Tag Archives: supplemental benefits

Supplemental benefit considerations in a COVID-19 world

Medicare Advantage (MA) plans must cover all benefits offered by original Medicare. MA plans may offer extra benefits such as dental and vision, called “supplemental benefits,” that are tailored to improve the health of existing members, appeal to prospective members, or provide the benefit of group purchasing power.

With the widespread nature of COVID-19, social distancing measures have become a daily practice that affects most Americans right now and have the potential to affect seniors for a longer duration. Some supplemental benefits like a fitness benefit, which are intended to keep seniors active, may not achieve their intended goals when gyms are closed or discouraged for high-risk individuals.

In this brief, Milliman’s John Rogers, Annie Man, and Kyle Hutmaker examine how MA plans might think about offering supplemental benefits for 2021. While no one knows what will happen with COVID-19 in 2021, in the absence of a vaccine or other curative treatment, MA plans should consider the possible effects of the disease well into the future.

Supplemental health benefits considerations for small insurers

Supplemental health products have experienced consistent market growth over the years, most noticeably since the implementation of the Patient Protection and Affordable Care Act (ACA). This growth has been especially strong for hospital indemnity, critical illness, and accident products. There has been a significant increase in the number of insurance companies selling these products. Small companies in this market need to understand the unique challenges these products present in order to compete effectively.

Understanding the market landscape and the assumptions that are required in order to develop premium rates for supplemental health products is important. Three areas that create rate challenges for insurers in supplemental health markets are (1) states with high minimum loss ratio requirements, (2) ongoing monitoring requirements, and (3) the need for rate flexibility. Insurers also need to be aware of the volatile regulatory environment and need to consider issues regarding product flexibility and distribution.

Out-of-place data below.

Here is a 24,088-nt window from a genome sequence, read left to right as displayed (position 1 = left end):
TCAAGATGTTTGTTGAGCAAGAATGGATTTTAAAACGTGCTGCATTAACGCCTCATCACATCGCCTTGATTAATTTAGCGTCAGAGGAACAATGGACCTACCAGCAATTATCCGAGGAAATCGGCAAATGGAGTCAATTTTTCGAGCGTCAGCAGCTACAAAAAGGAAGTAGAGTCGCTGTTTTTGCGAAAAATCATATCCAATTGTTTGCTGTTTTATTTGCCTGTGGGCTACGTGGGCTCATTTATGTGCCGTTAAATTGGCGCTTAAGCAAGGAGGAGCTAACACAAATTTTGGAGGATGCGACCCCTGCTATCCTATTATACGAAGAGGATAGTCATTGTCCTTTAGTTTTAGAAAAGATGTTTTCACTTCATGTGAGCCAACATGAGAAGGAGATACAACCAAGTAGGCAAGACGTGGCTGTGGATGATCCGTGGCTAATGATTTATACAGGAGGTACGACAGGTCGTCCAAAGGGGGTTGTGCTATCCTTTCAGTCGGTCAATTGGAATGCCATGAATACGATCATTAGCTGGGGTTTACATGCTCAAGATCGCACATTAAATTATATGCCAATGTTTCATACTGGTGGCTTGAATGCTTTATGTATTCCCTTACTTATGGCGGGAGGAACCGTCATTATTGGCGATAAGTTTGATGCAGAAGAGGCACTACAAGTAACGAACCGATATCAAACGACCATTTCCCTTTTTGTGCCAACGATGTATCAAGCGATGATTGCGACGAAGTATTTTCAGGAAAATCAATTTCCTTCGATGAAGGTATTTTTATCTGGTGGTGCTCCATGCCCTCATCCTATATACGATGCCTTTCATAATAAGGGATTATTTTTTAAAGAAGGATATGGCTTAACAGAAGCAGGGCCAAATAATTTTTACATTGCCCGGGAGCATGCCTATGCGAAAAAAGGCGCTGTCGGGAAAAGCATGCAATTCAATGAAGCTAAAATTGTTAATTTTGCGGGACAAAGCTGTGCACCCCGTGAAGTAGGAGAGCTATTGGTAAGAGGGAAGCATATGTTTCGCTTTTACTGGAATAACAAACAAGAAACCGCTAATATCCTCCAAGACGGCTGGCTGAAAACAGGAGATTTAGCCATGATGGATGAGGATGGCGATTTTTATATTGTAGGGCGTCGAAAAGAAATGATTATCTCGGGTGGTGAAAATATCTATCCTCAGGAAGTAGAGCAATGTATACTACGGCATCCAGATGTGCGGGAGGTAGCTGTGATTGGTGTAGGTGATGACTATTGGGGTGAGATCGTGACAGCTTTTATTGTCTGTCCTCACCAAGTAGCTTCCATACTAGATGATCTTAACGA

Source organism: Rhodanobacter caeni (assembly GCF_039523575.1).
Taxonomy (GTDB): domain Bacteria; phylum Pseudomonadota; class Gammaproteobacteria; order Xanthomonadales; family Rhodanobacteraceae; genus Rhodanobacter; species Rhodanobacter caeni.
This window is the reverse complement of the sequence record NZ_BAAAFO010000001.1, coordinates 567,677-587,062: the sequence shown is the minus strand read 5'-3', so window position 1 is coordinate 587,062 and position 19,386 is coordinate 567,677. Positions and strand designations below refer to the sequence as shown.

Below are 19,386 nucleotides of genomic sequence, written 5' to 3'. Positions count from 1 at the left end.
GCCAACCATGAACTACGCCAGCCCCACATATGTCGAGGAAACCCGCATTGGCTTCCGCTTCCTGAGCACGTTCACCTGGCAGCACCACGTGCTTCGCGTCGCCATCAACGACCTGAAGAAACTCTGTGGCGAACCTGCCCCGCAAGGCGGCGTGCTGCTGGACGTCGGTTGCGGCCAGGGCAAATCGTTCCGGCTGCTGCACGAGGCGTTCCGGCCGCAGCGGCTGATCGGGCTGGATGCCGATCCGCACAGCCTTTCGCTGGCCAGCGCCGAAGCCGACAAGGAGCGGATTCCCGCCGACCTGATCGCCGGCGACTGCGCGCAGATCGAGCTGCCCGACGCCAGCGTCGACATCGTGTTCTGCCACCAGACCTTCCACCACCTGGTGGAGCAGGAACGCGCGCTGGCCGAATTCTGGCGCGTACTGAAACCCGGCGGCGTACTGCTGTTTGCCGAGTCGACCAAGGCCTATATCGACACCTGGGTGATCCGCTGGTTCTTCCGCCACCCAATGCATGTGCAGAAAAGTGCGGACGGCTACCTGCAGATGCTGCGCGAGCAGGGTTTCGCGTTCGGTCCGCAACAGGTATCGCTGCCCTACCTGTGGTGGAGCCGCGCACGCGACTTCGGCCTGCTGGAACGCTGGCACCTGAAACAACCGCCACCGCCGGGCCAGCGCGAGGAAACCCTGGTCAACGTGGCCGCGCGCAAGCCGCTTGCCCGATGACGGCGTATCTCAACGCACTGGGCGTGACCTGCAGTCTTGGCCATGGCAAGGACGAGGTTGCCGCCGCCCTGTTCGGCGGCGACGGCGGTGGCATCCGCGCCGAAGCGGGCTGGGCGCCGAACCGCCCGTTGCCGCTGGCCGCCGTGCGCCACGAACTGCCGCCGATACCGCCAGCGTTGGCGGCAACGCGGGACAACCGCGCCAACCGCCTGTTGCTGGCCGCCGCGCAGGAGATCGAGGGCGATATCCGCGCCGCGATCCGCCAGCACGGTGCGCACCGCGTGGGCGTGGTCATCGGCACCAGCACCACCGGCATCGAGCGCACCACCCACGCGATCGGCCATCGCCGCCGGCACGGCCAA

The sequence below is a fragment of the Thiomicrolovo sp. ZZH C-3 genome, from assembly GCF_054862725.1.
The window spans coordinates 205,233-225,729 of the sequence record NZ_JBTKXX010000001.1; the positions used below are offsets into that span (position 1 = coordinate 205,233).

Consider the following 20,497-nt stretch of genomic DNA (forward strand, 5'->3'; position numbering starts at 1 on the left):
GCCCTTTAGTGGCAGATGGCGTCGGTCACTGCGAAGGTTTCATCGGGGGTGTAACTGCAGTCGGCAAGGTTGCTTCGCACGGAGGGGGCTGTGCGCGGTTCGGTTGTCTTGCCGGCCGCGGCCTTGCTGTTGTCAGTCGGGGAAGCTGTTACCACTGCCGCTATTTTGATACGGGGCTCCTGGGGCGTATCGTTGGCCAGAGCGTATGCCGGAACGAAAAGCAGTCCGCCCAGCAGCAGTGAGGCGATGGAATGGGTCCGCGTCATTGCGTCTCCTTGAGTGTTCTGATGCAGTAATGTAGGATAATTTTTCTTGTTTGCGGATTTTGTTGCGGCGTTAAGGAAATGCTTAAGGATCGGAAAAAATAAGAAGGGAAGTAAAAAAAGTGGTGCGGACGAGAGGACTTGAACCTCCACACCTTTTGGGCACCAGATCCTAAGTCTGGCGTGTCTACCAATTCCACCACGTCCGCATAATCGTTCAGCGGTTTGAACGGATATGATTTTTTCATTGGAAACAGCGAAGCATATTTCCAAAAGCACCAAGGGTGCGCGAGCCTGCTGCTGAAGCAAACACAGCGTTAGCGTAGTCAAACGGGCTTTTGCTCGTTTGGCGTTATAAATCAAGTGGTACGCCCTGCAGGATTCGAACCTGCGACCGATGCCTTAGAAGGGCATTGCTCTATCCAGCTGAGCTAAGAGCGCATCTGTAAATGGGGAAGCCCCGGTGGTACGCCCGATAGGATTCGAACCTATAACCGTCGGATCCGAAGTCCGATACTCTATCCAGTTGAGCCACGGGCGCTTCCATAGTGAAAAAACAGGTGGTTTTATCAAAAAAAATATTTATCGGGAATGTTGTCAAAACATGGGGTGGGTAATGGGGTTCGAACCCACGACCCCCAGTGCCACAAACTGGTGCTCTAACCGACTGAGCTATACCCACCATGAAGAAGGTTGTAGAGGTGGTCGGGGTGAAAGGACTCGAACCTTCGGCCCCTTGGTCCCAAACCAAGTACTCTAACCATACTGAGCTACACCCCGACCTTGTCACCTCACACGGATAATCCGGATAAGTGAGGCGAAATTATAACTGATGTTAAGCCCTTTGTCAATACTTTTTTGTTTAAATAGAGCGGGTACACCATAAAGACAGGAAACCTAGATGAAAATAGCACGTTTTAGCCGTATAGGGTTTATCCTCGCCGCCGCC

This article by Milliman’s Jennifer Howard and Stacy Koron goes into more detail on the challenges that supplemental products can present.

Benefit changes can drive Medicare Advantage enrollment

In a new analysis, Milliman’s Chris Kunkel and Jordan Pettibon found that Medicare Advantage (MA) members’ behavior is related to benefits that appear on detailed plan summaries and that members take into account more than what they initially see when selecting a plan on the Medicare Plan Finder. While the impact of supplemental benefits on enrollment is not as strong as the impact of the primary driver benefits like PCP copay, Medicare Advantage organizations should be aware of the effect of changing benefits when trying to optimize the most visible ones.

Expanded definition of primarily health-related benefits alters the Medicare Advantage marketplace

In April 2018, the Centers for Medicare and Medicaid Services (CMS) published a revised definition of “primarily health related” (PHR) benefits as applicable to Medicare Advantage (MA) organizations. CMS expanded the definition of a primarily health-related service starting in calendar year (CY) 2019 as one that is “… used to diagnose, compensate for physical impairments, acts to ameliorate the functional/psychological impact of injuries or health conditions, or reduces avoidable emergency and healthcare utilization.” These services are often used by individuals with chronic conditions in need of long-term services and support (LTSS). Many of these services are the same ones that private long-term care (LTC) insurance covers and reimburses.

CMS’s April 27, 2018, guidance letter presented nine possible supplemental benefits that could be offered starting in CY 2019 under the expanded “primarily health-related” definition. Many plans are offering some of these supplemental benefits in 2019. Six of the nine supplemental benefits mentioned in the memorandum are:

1. Adult day care services
2. Home-based palliative care
3. In-home support services
4. Support for caregivers
5. Medically approved non-opioid pain management
6. Standalone memory fitness

In addition to CMS’s list of nine potential new benefits under the revised PHR definition, there are additional “other supplemental benefits” for 2019 that appear to qualify under the expanded PHR definition:

1. Activity tracker/fitness tracker
2. Alzheimer/dementia bracelet: Wandering support service
3. Backup support for medical equipment
4. Housekeeping
5. Non-skilled home health
6. Personal care/personal care services/personal home care
7. Restorative care benefit
8. Social worker line
9. Therapeutic massage
10. Vial of Life program

In this article, Milliman’s Pedro Alcocer, Robert Eaton, and Pamela Laboy address in more depth how the MA marketplace responded in 2019 to CMS’s expanded definition of primarily health-related benefits, including which supplemental benefits plans are offering and where these benefits are offered.